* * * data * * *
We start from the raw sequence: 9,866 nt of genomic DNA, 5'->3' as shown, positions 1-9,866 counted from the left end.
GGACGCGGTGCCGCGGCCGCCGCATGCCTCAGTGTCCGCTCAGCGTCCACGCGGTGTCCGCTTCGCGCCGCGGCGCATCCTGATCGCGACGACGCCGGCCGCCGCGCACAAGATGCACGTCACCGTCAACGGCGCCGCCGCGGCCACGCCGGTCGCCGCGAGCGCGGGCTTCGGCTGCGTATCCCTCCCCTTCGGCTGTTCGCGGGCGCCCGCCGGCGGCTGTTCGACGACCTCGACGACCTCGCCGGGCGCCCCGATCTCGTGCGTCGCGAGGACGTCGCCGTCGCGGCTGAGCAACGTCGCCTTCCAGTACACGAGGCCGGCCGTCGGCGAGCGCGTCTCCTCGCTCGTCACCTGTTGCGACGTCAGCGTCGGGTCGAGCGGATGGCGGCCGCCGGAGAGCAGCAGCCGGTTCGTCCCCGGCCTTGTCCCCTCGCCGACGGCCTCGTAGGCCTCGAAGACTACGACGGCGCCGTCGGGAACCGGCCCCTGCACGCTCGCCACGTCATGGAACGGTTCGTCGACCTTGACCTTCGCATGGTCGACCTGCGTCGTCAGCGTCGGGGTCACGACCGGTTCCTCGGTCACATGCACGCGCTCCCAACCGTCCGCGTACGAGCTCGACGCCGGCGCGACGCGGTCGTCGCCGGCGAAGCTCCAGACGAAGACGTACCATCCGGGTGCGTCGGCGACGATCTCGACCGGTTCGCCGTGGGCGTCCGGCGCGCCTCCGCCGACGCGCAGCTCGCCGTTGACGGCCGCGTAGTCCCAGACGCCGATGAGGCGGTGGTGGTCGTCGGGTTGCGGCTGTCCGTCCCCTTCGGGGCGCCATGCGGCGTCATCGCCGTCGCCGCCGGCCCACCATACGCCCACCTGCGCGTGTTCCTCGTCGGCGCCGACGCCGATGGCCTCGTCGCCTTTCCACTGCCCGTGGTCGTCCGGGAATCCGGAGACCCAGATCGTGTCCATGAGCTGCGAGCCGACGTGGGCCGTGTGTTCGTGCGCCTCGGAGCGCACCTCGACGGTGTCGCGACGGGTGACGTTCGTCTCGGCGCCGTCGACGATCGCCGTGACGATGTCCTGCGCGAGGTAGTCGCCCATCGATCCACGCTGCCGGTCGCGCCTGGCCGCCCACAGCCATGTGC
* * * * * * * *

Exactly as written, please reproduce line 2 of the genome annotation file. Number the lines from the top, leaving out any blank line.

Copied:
GGACGCGGTGCCGCGGCCGCCGCATGCCTCAGTGTCCGCTCAGCGTCCACGCGGTGTCCGCTTCGCGCCGCGGCGCATCCTGATCGCGACGACGCCGGCCGCCGCGCACAAGATGCACGTCACCGTCAACGGCGCCGCCGCGGCCACGCCGGTCGCCGCGAGCGCGGGCTTCGGCTGCGTATCCCTCCCCTTCGGCTGTTCGCGGGCGCCCGCCGGCGGCTGTTCGACGACCTCGACGACCTCGCCGGGCGCCCCGATCTCGTGCGTCGCGAGGACGTCGCCGTCGCGGCTGAGCAACGTCGCCTTCCAGTACACGAGGCCGGCCGTCGGCGAGCGCGTCTCCTCGCTCGTCACCTGTTGCGACGTCAGCGTCGGGTCGAGCGGATGGCGGCCGCCGGAGAGCAGCAGCCGGTTCGTCCCCGGCCTTGTCCCCTCGCCGACGGCCTCGTAGGCCTCGAAGACTACGACGGCGCCGTCGGGAACCGGCCCCTGCACGCTCGCCACGTCATGGAACGGTTCGTCGACCTTGACCTTCGCATGGTCGACCTGCGTCGTCAGCGTCGGGGTCACGACCGGTTCCTCGGTCACATGCACGCGCTCCCAACCGTCCGCGTACGAGCTCGACGCCGGCGCGACGCGGTCGTCGCCGGCGAAGCTCCAGACGAAGACGTACCATCCGGGTGCGTCGGCGACGATCTCGACCGGTTCGCCGTGGGCGTCCGGCGCGCCTCCGCCGACGCGCAGCTCGCCGTTGACGGCCGCGTAGTCCCAGACGCCGATGAGGCGGTGGTGGTCGTCGGGTTGCGGCTGTCCGTCCCCTTCGGGGCGCCATGCGGCGTCATCGCCGTCGCCGCCGGCCCACCATACGCCCACCTGCGCGTGTTCCTCGTCGGCGCCGACGCCGATGGCCTCGTCGCCTTTCCACTGCCCGTGGTCGTCCGGGAATCCGGAGACCCAGATCGTGTCCATGAGCTGCGAGCCGACGTGGGCCGTGTGTTCGTGCGCCTCGGAGCGCACCTCGACGGTGTCGCGACGGGTGACGTTCGTCTCGGCGCCGTCGACGATCGCCGTGACGATGTCCTGCGCGAGGTAGTCGCCCATCGATCCACGCTGCCGGTCGCGCCTGGCCGCCCACAGCCATGTGC